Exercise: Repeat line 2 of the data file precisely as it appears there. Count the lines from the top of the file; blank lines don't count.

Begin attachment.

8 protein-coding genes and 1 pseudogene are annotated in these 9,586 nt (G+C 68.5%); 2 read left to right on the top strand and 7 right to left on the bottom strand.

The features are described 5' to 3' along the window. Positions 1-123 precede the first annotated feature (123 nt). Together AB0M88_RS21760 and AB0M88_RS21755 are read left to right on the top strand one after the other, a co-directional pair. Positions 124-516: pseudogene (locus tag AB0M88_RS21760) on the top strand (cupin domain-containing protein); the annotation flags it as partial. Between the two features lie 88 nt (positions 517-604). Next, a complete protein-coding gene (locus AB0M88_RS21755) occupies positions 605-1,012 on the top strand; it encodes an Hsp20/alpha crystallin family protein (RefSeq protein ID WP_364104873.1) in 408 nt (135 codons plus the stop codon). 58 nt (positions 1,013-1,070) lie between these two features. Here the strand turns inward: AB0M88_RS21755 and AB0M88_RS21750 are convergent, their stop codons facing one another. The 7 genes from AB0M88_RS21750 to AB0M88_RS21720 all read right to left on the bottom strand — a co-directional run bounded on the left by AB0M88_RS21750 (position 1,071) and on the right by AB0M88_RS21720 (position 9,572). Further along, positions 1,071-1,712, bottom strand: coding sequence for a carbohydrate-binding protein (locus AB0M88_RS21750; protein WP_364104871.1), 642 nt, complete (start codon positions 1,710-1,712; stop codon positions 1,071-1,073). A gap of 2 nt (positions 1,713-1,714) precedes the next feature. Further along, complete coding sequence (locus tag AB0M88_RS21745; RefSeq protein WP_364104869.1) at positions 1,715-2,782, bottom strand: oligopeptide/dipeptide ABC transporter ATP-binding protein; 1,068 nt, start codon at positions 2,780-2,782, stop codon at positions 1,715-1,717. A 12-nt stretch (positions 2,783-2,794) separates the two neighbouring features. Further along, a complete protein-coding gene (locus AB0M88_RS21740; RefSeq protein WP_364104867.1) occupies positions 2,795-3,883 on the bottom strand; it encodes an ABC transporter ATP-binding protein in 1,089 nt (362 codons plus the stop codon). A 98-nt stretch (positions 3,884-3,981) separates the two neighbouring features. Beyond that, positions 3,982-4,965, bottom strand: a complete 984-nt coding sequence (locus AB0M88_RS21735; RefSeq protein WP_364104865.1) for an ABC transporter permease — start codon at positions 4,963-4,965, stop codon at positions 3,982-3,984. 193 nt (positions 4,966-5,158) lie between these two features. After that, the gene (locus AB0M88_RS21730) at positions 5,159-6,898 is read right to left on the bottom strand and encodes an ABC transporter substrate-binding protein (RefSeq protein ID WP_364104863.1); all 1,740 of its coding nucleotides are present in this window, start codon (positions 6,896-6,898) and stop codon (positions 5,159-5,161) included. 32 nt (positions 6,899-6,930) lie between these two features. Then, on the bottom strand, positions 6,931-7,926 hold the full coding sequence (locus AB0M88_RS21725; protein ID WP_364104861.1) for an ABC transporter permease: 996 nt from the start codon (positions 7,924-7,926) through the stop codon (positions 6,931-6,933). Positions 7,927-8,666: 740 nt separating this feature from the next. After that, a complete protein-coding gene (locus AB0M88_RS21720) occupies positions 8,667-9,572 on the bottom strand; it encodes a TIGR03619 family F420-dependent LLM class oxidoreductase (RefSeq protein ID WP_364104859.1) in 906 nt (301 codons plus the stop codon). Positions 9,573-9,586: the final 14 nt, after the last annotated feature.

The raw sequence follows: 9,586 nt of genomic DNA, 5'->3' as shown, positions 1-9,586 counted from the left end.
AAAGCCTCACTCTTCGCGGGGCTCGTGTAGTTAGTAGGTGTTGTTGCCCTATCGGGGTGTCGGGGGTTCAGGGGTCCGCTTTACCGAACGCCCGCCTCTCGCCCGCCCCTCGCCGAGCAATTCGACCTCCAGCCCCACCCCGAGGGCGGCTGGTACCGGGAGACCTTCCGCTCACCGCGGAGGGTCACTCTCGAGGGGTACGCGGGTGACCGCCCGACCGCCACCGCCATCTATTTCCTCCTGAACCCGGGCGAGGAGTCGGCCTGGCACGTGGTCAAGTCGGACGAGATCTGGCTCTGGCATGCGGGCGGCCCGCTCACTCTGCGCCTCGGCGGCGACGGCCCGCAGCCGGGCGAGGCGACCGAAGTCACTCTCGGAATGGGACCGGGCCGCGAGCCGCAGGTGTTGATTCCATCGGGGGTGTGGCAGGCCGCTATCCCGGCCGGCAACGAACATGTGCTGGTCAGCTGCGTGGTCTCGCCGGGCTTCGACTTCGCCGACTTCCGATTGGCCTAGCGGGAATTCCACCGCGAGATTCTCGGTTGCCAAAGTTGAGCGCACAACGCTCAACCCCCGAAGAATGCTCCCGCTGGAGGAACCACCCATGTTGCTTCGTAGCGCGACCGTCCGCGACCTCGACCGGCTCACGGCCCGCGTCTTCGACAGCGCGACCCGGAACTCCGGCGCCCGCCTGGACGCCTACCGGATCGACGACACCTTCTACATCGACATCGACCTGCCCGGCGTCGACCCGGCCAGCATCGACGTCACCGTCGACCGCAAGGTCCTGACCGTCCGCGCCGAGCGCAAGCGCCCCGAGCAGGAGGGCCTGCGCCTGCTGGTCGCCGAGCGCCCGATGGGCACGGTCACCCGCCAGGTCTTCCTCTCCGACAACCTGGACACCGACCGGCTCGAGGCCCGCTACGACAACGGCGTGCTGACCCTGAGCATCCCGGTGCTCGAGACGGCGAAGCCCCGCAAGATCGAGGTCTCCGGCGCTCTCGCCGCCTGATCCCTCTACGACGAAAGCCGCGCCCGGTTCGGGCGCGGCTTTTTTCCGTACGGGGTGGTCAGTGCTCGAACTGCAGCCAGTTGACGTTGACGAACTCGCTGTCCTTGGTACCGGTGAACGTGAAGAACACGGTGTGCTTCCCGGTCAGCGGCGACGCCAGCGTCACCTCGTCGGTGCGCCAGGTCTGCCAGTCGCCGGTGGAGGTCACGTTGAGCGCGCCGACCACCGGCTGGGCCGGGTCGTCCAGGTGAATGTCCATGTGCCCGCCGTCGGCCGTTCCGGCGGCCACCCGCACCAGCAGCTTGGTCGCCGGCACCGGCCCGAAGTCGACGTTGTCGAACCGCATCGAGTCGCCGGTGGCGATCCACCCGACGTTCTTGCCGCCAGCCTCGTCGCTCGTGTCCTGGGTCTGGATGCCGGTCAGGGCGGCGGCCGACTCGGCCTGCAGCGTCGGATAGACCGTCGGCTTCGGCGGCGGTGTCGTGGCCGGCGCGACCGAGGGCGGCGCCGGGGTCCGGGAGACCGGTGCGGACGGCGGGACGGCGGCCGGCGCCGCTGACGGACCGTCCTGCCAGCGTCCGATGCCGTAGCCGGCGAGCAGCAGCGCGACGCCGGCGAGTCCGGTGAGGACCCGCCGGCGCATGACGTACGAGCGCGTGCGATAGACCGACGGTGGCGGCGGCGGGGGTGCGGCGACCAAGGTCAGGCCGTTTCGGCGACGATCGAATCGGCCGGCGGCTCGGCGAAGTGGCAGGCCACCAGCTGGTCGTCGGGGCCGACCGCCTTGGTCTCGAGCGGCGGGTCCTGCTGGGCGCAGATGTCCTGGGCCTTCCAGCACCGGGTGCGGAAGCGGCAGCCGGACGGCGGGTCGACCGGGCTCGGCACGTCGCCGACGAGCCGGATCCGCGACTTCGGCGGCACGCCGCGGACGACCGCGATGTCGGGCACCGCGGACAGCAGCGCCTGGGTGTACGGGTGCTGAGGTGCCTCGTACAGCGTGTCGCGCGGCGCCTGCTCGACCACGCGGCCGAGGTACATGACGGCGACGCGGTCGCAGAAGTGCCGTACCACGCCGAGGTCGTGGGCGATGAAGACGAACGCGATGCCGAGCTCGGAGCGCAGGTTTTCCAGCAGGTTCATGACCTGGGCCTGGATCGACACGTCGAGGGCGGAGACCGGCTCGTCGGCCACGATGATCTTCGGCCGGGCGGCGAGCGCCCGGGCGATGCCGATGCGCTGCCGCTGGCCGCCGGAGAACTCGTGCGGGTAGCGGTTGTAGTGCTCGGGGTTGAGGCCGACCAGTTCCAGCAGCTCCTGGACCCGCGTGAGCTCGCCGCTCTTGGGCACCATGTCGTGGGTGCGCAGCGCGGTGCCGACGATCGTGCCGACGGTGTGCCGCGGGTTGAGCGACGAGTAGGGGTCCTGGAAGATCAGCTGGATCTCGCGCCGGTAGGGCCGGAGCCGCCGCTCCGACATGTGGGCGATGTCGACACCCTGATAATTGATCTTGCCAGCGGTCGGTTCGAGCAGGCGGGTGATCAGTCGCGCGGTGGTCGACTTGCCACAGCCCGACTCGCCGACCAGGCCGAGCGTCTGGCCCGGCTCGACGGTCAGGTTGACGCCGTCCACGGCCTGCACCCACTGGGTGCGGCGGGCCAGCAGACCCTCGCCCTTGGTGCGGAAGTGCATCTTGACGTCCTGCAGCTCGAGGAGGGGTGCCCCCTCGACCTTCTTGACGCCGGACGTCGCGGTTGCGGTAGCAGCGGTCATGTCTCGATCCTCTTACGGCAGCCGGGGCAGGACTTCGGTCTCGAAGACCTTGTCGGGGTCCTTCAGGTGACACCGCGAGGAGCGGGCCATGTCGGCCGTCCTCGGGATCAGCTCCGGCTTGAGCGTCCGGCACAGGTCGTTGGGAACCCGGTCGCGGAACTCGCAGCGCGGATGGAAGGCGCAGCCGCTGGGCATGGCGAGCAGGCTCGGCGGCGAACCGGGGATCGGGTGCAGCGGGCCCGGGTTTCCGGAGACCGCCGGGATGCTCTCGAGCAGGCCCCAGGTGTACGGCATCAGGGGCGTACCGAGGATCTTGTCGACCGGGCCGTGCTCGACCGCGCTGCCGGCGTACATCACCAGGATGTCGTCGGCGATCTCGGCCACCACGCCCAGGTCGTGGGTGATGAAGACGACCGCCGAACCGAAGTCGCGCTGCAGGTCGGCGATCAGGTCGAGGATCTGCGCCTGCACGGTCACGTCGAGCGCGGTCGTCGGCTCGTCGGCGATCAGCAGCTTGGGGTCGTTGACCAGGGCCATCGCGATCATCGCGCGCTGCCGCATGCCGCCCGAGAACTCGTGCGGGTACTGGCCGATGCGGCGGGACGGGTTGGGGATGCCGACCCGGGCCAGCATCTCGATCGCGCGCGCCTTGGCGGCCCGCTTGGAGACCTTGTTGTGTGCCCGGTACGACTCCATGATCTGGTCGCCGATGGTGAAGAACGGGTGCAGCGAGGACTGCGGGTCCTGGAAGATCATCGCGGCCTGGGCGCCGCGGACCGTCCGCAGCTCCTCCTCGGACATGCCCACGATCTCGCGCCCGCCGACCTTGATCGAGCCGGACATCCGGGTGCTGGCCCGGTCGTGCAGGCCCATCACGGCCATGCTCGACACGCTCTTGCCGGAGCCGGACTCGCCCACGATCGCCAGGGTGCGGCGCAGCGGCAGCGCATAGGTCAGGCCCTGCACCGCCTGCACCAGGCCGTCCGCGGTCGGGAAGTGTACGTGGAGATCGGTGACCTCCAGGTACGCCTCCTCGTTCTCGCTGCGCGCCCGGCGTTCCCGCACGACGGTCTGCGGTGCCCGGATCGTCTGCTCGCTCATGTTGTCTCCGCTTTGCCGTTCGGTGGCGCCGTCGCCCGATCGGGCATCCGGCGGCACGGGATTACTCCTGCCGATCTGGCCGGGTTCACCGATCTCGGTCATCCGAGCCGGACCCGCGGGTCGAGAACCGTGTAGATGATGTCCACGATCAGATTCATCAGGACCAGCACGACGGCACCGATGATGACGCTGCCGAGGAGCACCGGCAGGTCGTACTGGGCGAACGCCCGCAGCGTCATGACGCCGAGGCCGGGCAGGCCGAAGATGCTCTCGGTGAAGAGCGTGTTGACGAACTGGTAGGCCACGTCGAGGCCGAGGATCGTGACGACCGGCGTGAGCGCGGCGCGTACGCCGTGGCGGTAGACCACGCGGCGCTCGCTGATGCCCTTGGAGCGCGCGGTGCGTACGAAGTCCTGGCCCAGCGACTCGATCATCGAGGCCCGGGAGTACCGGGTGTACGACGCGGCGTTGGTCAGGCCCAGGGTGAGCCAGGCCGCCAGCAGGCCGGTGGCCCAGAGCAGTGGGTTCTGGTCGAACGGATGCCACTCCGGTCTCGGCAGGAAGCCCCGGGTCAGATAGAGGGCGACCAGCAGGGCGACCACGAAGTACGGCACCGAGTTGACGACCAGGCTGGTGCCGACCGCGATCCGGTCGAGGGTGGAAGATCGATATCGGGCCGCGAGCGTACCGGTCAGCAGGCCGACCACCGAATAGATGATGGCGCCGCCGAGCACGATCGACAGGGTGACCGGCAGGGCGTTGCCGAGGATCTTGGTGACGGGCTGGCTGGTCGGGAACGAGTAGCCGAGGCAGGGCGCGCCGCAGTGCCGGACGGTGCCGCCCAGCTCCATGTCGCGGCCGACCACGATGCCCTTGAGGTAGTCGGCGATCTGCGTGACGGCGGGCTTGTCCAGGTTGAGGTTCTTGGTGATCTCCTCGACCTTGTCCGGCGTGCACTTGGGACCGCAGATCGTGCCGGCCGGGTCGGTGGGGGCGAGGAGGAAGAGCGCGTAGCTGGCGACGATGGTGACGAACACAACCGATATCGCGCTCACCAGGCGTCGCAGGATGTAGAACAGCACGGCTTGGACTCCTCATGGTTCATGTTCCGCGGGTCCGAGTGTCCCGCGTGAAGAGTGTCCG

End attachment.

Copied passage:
The features are described 5' to 3' along the window. Positions 1-123 precede the first annotated feature (123 nt). Together AB0M88_RS21760 and AB0M88_RS21755 are read left to right on the top strand one after the other, a co-directional pair. Positions 124-516: pseudogene (locus tag AB0M88_RS21760) on the top strand (cupin domain-containing protein); the annotation flags it as partial. Between the two features lie 88 nt (positions 517-604). Next, a complete protein-coding gene (locus AB0M88_RS21755) occupies positions 605-1,012 on the top strand; it encodes an Hsp20/alpha crystallin family protein (RefSeq protein ID WP_364104873.1) in 408 nt (135 codons plus the stop codon). 58 nt (positions 1,013-1,070) lie between these two features. Here the strand turns inward: AB0M88_RS21755 and AB0M88_RS21750 are convergent, their stop codons facing one another. The 7 genes from AB0M88_RS21750 to AB0M88_RS21720 all read right to left on the bottom strand — a co-directional run bounded on the left by AB0M88_RS21750 (position 1,071) and on the right by AB0M88_RS21720 (position 9,572). Further along, positions 1,071-1,712, bottom strand: coding sequence for a carbohydrate-binding protein (locus AB0M88_RS21750; protein WP_364104871.1), 642 nt, complete (start codon positions 1,710-1,712; stop codon positions 1,071-1,073). A gap of 2 nt (positions 1,713-1,714) precedes the next feature. Further along, complete coding sequence (locus tag AB0M88_RS21745; RefSeq protein WP_364104869.1) at positions 1,715-2,782, bottom strand: oligopeptide/dipeptide ABC transporter ATP-binding protein; 1,068 nt, start codon at positions 2,780-2,782, stop codon at positions 1,715-1,717. A 12-nt stretch (positions 2,783-2,794) separates the two neighbouring features. Further along, a complete protein-coding gene (locus AB0M88_RS21740; RefSeq protein WP_364104867.1) occupies positions 2,795-3,883 on the bottom strand; it encodes an ABC transporter ATP-binding protein in 1,089 nt (362 codons plus the stop codon). A 98-nt stretch (positions 3,884-3,981) separates the two neighbouring features. Beyond that, positions 3,982-4,965, bottom strand: a complete 984-nt coding sequence (locus AB0M88_RS21735; RefSeq protein WP_364104865.1) for an ABC transporter permease — start codon at positions 4,963-4,965, stop codon at positions 3,982-3,984. 193 nt (positions 4,966-5,158) lie between these two features. After that, the gene (locus AB0M88_RS21730) at positions 5,159-6,898 is read right to left on the bottom strand and encodes an ABC transporter substrate-binding protein (RefSeq protein ID WP_364104863.1); all 1,740 of its coding nucleotides are present in this window, start codon (positions 6,896-6,898) and stop codon (positions 5,159-5,161) included. 32 nt (positions 6,899-6,930) lie between these two features. Then, on the bottom strand, positions 6,931-7,926 hold the full coding sequence (locus AB0M88_RS21725; protein ID WP_364104861.1) for an ABC transporter permease: 996 nt from the start codon (positions 7,924-7,926) through the stop codon (positions 6,931-6,933). Positions 7,927-8,666: 740 nt separating this feature from the next. After that, a complete protein-coding gene (locus AB0M88_RS21720) occupies positions 8,667-9,572 on the bottom strand; it encodes a TIGR03619 family F420-dependent LLM class oxidoreductase (RefSeq protein ID WP_364104859.1) in 906 nt (301 codons plus the stop codon). Positions 9,573-9,586: the final 14 nt, after the last annotated feature.